The Ties That Bind

22 Feb 2009

The other day, I was reading a web page, and something strange happened. Without warning, a woman in a red uniform appeared, and started pushing things about. “This is it,” I thought, “I’ve cracked. The walls of reality are coming tumbling down.” However, it turned out that I wasn’t, in fact, going mad, but was instead experiencing something I’d been deprived of for quite a few years now; animated banner advertising.

The reason for this brief psychodrama was that I was trying out Google Chrome. My general impressions of it are almost universally positive, but I switched back to Firefox because of something I didn’t expect: lock-in, where the way a piece of software works makes it difficult or impossible to move to an alternative. Usually, lock-in is something associated with proprietary software and formats, MS Word being a typical example. Firefox and Chrome are both open source, and deal in the open standards that make up the web, so what’s going on? Firstly, being open source does not prevent lock-in. The issue at hand isn’t the program - in fact, quite the opposite. The less relevant the program is, the better. What’s important is your data, and hence the thing that makes the difference is the format in which the data is kept. In the case of a web browser, the data that it deals with day-to-day is in open, standard formats - HTML, CSS, PNG - so that shouldn’t be a problem. The lock-in comes instead from the configuration. This used to mean bookmarks, but that’s now an all-but-solved problem - pretty much every browser worth considering will happily import your bookmarks from all of the others.

The thing that eventually drove me back to Firefox, and was behind my unexpected visit from the cabin crew, was the lack of extensions. For example, I’m so used to AdBlock and NoScript that I forget that they’re there, until they suddenly aren’t. Hence, as Chrome doesn’t (yet) have either, migrating from Firefox becomes a lot less tempting, regardless of how well the young pretender does everything else (very well, for the record).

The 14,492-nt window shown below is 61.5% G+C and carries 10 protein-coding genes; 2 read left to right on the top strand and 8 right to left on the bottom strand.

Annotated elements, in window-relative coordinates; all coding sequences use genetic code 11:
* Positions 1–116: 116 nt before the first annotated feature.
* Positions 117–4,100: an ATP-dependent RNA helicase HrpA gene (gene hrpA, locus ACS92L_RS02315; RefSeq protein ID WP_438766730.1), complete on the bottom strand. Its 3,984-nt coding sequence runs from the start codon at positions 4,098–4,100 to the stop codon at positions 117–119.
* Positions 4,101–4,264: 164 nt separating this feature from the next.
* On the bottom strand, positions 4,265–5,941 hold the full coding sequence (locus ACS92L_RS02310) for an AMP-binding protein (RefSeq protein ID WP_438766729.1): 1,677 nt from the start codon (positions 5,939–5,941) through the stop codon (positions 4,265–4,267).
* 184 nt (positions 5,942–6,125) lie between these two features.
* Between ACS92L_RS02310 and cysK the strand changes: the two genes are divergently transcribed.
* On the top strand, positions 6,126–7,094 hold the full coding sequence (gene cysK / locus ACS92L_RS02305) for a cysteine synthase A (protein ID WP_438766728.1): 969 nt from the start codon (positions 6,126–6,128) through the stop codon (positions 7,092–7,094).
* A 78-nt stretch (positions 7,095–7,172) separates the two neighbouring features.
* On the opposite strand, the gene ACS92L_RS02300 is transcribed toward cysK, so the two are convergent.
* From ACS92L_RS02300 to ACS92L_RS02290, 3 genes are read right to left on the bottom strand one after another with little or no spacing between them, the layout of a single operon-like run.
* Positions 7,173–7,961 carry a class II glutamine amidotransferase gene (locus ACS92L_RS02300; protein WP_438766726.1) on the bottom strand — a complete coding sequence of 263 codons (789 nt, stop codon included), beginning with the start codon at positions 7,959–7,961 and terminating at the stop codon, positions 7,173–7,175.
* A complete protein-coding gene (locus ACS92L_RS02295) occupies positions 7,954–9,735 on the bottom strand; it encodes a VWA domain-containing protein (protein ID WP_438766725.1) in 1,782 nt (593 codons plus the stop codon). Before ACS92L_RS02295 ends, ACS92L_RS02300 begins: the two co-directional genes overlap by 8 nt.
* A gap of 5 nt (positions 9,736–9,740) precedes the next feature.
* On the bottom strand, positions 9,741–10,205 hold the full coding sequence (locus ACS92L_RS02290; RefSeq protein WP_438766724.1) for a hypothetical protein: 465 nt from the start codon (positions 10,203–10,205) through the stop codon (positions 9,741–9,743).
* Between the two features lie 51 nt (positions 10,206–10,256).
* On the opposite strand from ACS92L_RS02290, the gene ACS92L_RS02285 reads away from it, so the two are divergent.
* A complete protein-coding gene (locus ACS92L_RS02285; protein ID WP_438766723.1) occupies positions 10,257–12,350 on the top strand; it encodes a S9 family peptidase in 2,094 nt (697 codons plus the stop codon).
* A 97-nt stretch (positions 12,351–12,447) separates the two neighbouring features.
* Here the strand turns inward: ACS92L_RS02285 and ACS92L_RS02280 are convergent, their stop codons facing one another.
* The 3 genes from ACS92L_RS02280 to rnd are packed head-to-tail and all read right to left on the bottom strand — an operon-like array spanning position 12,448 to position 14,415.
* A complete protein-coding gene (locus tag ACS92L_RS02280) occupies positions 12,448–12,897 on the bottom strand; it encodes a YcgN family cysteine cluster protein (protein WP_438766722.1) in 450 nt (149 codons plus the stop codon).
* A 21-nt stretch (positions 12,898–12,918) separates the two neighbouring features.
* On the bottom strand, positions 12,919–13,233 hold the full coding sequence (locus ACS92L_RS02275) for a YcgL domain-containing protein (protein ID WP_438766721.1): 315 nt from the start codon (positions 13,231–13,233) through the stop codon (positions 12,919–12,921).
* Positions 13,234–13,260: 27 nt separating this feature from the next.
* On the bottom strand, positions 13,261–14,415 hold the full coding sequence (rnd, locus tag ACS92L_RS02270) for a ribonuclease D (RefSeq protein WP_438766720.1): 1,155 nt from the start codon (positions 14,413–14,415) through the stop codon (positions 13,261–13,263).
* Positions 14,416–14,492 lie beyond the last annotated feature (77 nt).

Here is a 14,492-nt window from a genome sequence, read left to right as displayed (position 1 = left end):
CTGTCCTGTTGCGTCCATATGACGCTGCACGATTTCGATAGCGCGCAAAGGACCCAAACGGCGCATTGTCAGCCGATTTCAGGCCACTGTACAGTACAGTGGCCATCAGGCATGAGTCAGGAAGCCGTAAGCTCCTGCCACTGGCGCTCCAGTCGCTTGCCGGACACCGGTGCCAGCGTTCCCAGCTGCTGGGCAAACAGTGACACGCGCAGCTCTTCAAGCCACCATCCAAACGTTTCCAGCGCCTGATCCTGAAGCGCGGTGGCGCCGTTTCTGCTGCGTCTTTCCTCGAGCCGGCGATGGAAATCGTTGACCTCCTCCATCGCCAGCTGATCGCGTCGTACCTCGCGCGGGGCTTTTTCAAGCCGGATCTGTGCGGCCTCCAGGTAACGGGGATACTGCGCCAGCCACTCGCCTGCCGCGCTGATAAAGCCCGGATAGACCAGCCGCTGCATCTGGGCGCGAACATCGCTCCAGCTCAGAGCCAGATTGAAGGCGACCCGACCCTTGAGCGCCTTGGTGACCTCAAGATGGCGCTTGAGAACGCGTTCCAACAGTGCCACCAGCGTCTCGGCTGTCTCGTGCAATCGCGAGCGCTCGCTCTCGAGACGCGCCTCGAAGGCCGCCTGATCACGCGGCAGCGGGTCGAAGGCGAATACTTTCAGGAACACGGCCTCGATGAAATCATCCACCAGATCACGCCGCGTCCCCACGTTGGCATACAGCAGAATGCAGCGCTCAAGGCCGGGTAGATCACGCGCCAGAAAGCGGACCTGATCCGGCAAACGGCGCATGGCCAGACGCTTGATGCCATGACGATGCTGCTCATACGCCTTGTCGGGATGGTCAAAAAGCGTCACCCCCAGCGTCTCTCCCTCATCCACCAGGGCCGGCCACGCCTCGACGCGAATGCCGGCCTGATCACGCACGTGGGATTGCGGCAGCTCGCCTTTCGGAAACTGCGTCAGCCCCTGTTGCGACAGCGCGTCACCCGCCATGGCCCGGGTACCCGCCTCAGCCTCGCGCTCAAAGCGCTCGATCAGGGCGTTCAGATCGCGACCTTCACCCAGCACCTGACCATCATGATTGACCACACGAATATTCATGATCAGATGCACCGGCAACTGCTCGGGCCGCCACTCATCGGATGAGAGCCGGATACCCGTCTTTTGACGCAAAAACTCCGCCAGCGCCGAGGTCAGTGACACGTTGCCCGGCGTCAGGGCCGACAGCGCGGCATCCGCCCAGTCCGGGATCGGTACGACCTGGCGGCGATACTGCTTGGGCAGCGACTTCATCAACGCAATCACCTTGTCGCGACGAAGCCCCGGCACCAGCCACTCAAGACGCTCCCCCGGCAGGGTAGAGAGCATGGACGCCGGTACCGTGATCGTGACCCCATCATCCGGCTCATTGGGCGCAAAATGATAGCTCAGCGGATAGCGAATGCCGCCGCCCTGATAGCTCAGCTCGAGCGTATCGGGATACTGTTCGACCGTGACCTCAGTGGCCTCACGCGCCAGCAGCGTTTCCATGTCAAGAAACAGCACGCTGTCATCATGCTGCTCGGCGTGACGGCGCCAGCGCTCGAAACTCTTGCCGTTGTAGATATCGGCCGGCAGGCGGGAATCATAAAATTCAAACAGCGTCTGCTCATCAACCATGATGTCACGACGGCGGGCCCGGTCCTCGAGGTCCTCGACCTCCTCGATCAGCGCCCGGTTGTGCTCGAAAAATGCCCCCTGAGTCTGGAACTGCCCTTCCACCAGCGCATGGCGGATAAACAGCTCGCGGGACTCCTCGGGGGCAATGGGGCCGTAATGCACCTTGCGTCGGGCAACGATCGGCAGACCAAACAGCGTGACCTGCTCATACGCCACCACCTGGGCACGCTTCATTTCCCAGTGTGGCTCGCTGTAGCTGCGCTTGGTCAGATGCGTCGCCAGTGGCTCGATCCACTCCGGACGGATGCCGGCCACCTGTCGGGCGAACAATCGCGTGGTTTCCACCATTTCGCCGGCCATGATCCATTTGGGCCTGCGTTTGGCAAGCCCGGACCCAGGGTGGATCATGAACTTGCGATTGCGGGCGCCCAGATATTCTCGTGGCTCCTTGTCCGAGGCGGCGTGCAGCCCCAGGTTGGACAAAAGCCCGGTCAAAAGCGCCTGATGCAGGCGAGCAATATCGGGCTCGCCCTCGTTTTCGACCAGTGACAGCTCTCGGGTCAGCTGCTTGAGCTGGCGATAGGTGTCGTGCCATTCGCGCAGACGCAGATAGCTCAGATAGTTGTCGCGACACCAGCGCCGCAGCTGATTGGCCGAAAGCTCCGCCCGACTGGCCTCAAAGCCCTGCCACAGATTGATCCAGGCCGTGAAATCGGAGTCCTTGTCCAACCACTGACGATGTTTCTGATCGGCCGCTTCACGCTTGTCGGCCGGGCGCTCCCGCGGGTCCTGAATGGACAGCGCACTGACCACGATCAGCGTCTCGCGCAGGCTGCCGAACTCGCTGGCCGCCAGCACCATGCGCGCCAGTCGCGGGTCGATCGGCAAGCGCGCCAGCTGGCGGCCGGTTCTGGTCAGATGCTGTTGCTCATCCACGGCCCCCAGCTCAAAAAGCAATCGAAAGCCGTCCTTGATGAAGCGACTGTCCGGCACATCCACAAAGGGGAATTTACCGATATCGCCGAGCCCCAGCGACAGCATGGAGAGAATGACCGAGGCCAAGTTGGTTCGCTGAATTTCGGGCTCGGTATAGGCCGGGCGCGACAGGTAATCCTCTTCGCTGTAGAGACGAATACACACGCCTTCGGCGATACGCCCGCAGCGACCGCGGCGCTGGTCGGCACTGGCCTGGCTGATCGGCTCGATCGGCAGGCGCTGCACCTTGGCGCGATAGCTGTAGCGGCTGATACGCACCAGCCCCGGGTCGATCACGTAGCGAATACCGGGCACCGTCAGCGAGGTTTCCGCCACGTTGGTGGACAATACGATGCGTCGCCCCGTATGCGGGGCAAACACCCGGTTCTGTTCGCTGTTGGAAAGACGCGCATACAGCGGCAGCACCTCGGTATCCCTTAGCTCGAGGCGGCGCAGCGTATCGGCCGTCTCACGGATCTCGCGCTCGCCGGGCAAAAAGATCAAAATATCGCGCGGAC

Extensions, at first sight, look like an issue of lock-in, as I can’t take the extensions I use in Firefox and run them in Chrome. However, it isn’t - it’s merely a functionality issue. For example, another extension I use a lot is Firebug, a web page development tool. As with the others, this only works in Firefox. However, in this case I don’t really care, as Chrome has pretty good development tools built in. The functionality is what I’m interested in; as long as I can migrate between tools, I can use whichever meets my needs.

So, the main thing that prevented me switching wasn’t really lock-in, but rather that Chrome doesn’t yet meet my needs. However, there is a lock-in issue lurking. GreaseMonkey allows me to write user scripts that tweak web-pages in pretty much any way I like. These scripts are subject to lock-in; however long I wait, Google aren’t going to add a switch to Chrome to shuffle around Bugzilla pages to reflect my personal whim. This sort of thing blurs the line between functionality and data, but in lock-in terms is definitely on the side of data. User scripts are essentially a data format, and in fact are not exclusive to GreaseMonkey; Opera also supports them, and Chrome is working on it. When the support is there, I’ll be giving Chrome another look.

There’s a similar situation where things don’t work out quite so neatly. There’s an application that I spend most of screen-staring time in even more than a web browser; the Emacs editor. This has the problems of extensions and user scripts writ large - I’ve not only collected a vast array of extension and customised the behaviour of the editor to behave the way I like it, but have produced reams of my own elisp (Emacs Lisp) code to add substantial chunks of functionality that is unlikely to turn up in other applications any time soon. Unlike user scripts, elisp isn’t really an independent format - it’s inextricably bound up with Emacs and the way it works, which in turn consists of more than thirty years of innovation, refinement and cruft.

In theory, you could implement an elisp interpreter in another editor, but if you did one good enough to be useful, then you wouldn’t have a distinct editor any more - you’d just have another version of Emacs. If I ever move to truly different editor, I’ll have to rewrite my custom extensions from scratch, which would be a significant amount of effort. It’s usually easier to extend Emacs to include whatever features I want from the competitor, using yet more elisp. Now that’s lock-in.

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